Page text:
BOSTON, MA -- The Boston Red Sox mourn the loss of former pitcher Jim Corsi, who passed away today at the age of 60 at his home in Bellingham, MA.
“We were saddened to hear of Jim’s passing after his courageous battle with cancer,” said Red Sox President & CEO Sam Kennedy. “Jim’s heart was so big and full of love that his legacy goes far beyond his playing career and World Series Championship. The affection he showed his family, this region, and every fan he encountered was incomparable. For me and so many others, he was the embodiment of that childhood dream to someday play for the hometown team. We were lucky to have had him as part of our Red Sox family, and extend our deepest condolences to his children, and all who knew and loved him. We lost a great one today.”
“I could always count on Jim,” said Red Sox Senior Vice President of Community, Alumni & Player Relations Pam Kenn. “His love and passion for the Red Sox, as well as his easy manner, constant willingness to help, and gift of great storytelling made him such a perfect representative for our organization. He brought so much to so many, with an infectious love of baseball, humor, and boundless energy and heart. We lost a great player today, but more importantly, a great friend.”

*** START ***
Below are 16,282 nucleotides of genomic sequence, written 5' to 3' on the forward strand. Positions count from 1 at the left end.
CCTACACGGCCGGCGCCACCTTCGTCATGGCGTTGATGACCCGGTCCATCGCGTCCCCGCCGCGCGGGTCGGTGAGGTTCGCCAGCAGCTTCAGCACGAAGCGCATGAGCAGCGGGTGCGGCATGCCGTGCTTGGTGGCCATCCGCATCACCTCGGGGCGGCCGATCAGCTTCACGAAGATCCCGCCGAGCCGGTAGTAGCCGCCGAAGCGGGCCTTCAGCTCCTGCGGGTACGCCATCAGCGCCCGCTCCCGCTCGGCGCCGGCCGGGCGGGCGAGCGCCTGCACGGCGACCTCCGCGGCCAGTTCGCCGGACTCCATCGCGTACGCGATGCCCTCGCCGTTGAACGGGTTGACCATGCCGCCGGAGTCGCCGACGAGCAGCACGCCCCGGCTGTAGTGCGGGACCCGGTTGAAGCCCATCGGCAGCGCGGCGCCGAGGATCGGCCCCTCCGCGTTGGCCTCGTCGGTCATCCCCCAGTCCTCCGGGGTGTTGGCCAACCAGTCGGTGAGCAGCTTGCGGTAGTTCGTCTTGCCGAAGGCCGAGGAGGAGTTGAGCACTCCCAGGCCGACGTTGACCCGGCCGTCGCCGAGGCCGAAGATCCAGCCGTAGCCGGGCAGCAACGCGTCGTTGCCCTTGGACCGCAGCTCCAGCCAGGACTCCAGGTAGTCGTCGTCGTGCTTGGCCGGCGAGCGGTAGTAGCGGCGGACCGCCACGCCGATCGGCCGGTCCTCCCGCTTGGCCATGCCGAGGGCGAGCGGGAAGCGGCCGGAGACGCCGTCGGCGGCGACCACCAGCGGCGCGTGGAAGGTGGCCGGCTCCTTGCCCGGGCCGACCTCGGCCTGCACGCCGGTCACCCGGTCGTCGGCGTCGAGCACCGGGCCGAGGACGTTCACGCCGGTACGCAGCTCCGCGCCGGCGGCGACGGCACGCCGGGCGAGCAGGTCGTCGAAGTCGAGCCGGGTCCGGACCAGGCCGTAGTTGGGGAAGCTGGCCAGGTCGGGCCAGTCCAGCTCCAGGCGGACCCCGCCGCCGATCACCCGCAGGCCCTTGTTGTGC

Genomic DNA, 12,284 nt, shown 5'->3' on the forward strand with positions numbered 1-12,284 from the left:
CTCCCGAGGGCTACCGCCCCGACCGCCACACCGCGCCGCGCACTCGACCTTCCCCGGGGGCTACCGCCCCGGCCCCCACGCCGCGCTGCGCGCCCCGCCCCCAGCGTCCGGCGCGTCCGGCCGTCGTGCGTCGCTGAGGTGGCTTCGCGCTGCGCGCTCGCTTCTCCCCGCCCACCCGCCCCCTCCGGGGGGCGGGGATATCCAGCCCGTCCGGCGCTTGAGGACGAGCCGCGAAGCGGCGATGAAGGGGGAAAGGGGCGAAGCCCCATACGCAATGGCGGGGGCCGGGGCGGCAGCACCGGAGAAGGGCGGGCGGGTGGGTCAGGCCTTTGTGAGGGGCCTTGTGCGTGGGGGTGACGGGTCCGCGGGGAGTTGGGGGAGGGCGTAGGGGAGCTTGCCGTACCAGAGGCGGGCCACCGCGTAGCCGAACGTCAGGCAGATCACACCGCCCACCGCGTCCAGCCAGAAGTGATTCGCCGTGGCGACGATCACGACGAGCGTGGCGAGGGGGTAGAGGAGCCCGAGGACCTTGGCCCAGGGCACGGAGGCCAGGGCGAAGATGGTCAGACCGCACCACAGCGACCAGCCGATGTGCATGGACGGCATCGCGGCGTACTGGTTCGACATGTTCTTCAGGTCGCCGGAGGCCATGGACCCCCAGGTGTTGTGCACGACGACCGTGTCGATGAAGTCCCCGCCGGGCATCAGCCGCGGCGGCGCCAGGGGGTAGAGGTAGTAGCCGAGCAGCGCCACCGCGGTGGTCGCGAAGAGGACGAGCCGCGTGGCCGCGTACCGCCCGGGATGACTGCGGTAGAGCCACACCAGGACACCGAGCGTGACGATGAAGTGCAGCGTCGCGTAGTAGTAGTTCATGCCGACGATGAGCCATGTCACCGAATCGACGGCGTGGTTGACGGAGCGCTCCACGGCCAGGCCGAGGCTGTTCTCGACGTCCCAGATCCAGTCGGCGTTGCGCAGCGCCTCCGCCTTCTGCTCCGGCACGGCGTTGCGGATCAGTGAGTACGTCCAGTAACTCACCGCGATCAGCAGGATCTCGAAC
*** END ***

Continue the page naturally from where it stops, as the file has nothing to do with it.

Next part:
Born in Newton, MA, Corsi graduated from Newton North High School in 1979 before attending Saint Leo University. Selected by the New York Yankees in the 25th round of the 1982 June Draft, he appeared in 368 major league games (one start) over 10 seasons with the Oakland A’s (1988-89, ’92, ’95-96), Houston Astros (1991), Florida Marlins (1993), Red Sox (1997-99), and Baltimore Orioles (1999). Corsi recorded a 3.25 ERA in 481.1 innings, including a 1.88 ERA over 22 relief appearances for the 1989 World Series champion A’s and a 1.43 ERA in 32 games for Oakland in 1992.
Signed by the Red Sox as a free agent in February 1997, Corsi made more than 50 relief appearances in each of his first two seasons with Boston. After posting a 3.43 ERA and allowing only one home run in 1997, he helped lead the Red Sox to the Postseason in 1998 by recording a 2.59 ERA in a career-high 59 outings, adding 3.0 scoreless innings in the American League Division Series. In 134 games with Boston, Corsi was 9-7 with two saves and a 3.35 ERA.
Corsi is survived by his four children, Julianne, Jenna, Mitch, and Joey.